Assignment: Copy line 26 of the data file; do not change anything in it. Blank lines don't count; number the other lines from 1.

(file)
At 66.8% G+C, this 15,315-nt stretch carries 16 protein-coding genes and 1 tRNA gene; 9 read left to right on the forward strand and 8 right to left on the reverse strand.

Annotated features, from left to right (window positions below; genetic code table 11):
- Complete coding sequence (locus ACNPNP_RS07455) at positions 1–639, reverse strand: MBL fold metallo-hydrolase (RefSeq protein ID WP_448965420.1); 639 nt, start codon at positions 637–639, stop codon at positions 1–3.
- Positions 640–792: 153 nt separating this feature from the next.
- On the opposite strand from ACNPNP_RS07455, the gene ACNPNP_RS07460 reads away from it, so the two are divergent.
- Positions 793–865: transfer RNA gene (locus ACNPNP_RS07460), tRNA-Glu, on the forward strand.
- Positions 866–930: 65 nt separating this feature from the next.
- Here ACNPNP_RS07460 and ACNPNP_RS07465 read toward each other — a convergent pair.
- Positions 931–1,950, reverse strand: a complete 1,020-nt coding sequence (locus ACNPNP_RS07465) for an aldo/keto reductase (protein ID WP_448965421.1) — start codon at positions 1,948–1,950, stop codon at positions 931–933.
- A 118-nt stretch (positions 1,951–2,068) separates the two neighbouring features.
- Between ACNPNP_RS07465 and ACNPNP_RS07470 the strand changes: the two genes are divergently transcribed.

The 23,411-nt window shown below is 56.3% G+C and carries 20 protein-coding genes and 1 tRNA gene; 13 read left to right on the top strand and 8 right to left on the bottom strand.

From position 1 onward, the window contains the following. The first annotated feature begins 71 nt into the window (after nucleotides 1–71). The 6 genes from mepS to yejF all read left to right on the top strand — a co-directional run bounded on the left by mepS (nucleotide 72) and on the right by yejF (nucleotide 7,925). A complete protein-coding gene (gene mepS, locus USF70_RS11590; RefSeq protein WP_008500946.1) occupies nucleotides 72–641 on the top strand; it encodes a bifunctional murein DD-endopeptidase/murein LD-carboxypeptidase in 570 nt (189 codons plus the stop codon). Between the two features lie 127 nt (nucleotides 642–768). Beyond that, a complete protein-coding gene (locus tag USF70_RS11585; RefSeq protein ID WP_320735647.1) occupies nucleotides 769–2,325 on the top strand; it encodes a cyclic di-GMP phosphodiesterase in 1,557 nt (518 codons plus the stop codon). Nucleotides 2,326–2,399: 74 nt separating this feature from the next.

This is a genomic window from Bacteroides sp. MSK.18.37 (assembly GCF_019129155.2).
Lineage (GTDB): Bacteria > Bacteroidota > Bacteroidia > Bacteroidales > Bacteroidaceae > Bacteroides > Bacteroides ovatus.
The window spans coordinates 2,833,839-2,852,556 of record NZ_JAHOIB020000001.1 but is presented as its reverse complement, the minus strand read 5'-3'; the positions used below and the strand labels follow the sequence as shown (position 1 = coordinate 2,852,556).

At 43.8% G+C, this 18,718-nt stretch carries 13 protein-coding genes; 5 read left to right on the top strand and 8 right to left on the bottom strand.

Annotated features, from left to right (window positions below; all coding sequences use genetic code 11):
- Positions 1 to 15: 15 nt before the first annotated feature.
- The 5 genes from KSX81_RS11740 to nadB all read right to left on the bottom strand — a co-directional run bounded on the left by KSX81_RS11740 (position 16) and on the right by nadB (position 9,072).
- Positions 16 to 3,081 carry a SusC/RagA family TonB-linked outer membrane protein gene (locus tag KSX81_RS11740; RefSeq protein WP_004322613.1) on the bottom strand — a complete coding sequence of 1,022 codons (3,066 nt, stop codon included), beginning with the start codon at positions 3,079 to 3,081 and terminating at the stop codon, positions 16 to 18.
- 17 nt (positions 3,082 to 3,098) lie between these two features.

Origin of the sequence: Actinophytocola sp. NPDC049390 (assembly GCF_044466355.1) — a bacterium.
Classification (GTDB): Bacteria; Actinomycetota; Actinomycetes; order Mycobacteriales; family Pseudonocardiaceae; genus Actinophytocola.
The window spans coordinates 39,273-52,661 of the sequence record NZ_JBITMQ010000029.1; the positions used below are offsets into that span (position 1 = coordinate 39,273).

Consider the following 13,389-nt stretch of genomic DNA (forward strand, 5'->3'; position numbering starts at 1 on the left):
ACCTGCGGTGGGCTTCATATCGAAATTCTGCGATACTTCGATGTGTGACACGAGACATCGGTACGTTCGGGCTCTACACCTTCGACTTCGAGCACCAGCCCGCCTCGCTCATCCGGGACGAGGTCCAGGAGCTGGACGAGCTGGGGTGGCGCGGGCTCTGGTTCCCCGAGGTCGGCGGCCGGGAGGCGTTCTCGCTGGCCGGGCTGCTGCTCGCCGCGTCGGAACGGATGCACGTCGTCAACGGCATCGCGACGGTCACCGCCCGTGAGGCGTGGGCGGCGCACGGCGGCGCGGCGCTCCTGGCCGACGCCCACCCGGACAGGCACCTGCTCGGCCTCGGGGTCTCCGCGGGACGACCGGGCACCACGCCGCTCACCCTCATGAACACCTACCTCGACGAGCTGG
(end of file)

Consider the following 13,389-nt stretch of genomic DNA (forward strand, 5'->3'; position numbering starts at 1 on the left):